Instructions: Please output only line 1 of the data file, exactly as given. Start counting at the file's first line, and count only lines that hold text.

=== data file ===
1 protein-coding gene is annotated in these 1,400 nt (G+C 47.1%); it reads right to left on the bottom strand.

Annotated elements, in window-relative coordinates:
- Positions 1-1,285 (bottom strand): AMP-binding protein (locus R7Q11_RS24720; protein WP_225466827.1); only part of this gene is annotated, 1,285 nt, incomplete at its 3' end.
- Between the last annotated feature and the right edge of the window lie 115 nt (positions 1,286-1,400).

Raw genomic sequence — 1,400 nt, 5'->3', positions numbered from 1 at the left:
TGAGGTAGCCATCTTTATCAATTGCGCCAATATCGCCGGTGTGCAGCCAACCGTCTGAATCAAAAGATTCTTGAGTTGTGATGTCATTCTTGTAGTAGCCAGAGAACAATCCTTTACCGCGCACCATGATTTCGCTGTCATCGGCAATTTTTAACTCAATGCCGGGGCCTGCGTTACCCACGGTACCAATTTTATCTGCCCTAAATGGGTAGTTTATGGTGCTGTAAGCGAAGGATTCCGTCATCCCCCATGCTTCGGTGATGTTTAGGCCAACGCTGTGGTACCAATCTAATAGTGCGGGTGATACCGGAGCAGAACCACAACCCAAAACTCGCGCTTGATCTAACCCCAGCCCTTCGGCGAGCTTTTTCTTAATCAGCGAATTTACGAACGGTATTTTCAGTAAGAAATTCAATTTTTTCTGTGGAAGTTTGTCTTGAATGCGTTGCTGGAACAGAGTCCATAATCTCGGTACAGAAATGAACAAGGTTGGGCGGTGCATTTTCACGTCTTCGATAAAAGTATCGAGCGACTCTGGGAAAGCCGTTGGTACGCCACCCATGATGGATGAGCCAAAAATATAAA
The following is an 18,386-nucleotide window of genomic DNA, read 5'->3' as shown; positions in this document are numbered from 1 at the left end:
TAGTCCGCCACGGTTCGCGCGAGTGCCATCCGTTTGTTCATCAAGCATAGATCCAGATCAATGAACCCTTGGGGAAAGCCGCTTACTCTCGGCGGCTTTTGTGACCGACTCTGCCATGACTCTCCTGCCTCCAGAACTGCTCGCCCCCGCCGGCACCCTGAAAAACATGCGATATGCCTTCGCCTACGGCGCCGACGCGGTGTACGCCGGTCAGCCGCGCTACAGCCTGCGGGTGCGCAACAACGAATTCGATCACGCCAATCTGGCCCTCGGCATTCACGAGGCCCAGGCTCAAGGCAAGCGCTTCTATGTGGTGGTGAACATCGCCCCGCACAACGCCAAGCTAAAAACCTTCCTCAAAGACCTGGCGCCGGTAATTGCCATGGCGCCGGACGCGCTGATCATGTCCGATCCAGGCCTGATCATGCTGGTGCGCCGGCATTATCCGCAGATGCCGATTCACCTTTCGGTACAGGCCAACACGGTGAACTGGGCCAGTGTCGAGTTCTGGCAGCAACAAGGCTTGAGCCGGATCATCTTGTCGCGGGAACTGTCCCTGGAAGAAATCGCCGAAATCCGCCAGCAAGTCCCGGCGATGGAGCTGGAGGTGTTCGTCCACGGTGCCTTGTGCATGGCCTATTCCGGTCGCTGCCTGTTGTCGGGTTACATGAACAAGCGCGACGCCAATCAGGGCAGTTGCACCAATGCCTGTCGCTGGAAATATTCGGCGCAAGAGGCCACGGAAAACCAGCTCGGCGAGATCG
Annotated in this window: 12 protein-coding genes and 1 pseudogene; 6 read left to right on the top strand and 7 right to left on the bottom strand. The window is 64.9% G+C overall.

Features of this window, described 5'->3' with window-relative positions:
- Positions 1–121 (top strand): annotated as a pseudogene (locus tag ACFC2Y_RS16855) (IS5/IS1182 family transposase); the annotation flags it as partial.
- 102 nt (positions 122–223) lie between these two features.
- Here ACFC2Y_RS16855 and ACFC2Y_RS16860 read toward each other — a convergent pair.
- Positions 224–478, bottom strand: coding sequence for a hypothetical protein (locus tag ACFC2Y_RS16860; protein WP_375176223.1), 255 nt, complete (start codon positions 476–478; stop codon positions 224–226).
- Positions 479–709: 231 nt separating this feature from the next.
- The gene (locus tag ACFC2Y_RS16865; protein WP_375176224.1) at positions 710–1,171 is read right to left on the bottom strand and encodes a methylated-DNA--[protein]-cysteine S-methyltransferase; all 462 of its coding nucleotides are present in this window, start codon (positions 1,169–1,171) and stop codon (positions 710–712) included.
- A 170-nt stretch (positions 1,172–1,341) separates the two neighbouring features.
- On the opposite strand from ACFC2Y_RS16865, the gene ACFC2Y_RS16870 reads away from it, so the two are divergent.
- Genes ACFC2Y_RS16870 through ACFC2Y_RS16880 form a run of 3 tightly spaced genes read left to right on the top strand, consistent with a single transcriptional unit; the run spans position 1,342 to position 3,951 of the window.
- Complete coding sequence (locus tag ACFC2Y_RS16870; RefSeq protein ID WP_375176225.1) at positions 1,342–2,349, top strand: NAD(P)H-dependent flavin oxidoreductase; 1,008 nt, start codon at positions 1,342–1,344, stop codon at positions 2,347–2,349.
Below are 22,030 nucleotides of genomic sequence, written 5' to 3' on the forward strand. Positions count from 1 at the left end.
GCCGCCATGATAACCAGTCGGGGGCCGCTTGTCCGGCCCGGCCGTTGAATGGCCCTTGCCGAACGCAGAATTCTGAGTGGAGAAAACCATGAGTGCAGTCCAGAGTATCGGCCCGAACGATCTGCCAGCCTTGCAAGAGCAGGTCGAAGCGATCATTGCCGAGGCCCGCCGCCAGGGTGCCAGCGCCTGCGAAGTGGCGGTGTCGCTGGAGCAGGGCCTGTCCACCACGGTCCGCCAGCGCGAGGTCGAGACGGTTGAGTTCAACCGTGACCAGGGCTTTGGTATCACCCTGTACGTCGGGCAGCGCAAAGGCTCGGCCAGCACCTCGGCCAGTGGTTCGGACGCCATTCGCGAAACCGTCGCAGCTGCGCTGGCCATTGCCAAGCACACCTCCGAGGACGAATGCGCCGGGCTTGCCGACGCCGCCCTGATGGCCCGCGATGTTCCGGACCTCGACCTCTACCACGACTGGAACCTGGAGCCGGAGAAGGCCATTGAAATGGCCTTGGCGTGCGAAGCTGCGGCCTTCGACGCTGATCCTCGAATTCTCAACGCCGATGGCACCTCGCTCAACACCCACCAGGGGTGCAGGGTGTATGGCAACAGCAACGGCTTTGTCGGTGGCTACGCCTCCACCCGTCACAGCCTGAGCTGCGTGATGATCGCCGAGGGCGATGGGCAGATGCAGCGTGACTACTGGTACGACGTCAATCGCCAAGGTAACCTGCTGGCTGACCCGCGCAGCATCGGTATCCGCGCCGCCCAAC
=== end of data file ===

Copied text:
1 protein-coding gene is annotated in these 1,400 nt (G+C 47.1%); it reads right to left on the bottom strand.